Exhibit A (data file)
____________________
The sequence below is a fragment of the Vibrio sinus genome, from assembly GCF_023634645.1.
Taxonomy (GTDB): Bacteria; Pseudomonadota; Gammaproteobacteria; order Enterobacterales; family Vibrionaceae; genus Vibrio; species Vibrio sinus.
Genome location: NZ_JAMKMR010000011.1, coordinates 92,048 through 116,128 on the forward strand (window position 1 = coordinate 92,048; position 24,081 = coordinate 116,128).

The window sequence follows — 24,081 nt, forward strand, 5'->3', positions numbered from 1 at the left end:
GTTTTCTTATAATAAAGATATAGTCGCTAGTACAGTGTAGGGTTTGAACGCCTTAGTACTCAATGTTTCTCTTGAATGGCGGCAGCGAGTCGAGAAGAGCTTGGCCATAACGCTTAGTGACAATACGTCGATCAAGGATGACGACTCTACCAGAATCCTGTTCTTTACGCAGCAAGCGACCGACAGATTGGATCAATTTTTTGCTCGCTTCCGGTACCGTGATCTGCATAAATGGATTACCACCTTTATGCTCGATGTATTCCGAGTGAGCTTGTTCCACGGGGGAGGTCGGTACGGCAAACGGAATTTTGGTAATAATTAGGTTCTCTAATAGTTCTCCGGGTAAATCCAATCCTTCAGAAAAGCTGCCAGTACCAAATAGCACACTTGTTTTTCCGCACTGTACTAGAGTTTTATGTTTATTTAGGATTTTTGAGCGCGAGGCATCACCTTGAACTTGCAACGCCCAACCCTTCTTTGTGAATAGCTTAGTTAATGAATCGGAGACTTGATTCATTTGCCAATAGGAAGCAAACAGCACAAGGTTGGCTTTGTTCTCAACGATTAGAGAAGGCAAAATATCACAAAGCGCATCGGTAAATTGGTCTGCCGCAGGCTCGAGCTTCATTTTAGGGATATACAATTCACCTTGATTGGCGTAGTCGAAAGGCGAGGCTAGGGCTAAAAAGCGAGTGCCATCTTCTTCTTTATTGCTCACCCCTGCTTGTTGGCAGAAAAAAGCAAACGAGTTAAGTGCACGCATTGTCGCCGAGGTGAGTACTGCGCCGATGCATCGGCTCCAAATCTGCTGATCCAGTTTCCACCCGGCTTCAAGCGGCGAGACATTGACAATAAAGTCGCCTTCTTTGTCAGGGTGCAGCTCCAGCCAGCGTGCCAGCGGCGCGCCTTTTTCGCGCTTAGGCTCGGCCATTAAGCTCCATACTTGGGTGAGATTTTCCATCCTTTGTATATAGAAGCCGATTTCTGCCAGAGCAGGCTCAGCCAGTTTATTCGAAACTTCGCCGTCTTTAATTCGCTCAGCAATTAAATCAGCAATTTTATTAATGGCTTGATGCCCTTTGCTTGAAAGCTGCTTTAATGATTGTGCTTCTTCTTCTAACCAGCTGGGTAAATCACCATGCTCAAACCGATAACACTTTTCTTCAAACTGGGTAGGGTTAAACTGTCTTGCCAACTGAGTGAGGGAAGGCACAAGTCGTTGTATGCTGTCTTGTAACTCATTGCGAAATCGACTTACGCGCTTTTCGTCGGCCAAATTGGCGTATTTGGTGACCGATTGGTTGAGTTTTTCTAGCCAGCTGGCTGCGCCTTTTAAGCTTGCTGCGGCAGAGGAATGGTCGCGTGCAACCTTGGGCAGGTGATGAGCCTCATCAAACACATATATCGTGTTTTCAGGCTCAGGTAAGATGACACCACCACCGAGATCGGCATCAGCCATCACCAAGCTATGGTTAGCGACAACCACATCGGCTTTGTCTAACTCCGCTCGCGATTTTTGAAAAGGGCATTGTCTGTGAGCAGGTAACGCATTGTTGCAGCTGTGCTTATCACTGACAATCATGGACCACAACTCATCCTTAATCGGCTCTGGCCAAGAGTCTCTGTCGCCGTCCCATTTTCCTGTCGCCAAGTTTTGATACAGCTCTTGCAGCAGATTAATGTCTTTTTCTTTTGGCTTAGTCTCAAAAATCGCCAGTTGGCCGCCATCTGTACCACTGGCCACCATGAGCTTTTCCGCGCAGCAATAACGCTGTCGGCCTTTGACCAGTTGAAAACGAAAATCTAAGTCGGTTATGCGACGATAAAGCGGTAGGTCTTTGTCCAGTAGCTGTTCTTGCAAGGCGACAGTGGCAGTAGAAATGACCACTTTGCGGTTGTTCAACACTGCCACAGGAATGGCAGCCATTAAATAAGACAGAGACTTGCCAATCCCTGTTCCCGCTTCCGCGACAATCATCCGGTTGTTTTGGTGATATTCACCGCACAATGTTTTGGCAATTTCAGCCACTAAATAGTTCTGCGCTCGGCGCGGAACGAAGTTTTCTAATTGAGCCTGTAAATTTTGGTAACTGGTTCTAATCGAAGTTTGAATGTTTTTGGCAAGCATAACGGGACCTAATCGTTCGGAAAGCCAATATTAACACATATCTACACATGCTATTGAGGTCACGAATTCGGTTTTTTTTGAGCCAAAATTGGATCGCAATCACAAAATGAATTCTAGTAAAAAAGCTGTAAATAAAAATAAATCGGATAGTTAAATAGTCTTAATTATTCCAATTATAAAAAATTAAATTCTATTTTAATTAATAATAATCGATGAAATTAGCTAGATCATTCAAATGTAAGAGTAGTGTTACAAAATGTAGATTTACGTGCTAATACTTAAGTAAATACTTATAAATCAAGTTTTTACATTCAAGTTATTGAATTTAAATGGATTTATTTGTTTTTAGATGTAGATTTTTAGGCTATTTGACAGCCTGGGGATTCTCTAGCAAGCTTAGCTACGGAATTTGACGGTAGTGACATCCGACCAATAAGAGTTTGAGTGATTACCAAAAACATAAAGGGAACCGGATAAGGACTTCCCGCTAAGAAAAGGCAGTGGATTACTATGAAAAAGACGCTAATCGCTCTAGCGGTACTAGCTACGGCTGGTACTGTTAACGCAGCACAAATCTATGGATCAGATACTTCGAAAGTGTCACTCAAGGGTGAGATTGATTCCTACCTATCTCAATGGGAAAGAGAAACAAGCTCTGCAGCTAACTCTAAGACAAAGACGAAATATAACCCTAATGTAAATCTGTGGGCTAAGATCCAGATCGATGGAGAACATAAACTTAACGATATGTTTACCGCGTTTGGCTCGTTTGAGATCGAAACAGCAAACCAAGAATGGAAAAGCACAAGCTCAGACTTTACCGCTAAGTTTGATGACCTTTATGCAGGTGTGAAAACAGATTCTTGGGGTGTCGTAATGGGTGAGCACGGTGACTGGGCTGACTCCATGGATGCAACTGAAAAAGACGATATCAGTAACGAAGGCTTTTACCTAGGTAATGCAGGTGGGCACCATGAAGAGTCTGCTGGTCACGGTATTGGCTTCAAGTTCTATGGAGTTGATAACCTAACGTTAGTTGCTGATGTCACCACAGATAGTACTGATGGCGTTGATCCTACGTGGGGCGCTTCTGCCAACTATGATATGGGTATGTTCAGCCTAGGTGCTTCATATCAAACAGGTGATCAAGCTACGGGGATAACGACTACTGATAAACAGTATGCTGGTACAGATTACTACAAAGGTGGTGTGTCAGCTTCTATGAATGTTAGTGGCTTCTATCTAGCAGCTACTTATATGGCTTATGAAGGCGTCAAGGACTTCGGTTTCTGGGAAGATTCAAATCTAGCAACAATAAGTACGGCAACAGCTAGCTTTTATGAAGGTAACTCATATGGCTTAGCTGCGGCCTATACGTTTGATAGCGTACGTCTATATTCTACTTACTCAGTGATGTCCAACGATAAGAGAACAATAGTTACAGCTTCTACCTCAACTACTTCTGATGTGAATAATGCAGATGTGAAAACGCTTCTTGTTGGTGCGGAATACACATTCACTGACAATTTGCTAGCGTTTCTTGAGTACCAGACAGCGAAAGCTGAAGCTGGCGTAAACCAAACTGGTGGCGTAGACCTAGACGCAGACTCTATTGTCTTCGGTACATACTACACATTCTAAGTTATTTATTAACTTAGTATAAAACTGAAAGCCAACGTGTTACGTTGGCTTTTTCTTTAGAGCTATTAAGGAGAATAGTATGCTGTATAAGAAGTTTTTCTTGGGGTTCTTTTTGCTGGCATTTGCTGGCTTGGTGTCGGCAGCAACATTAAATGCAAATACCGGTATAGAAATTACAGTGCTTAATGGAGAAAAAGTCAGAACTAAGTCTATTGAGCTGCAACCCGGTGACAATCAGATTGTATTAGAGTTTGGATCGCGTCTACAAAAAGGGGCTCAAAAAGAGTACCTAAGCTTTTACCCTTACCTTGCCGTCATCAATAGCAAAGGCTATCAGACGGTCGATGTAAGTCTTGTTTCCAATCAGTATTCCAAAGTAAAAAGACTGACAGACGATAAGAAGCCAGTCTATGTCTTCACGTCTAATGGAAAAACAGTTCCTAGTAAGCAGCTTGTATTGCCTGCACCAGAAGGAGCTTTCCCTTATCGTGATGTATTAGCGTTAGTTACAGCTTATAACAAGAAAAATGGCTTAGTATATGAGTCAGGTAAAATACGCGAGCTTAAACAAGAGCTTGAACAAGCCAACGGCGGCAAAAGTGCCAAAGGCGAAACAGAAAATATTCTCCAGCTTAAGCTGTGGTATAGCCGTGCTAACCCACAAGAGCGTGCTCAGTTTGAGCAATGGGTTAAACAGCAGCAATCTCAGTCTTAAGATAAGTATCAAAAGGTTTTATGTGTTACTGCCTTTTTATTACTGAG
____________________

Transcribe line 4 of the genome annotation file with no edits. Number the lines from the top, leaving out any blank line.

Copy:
The window sequence follows — 24,081 nt, forward strand, 5'->3', positions numbered from 1 at the left end: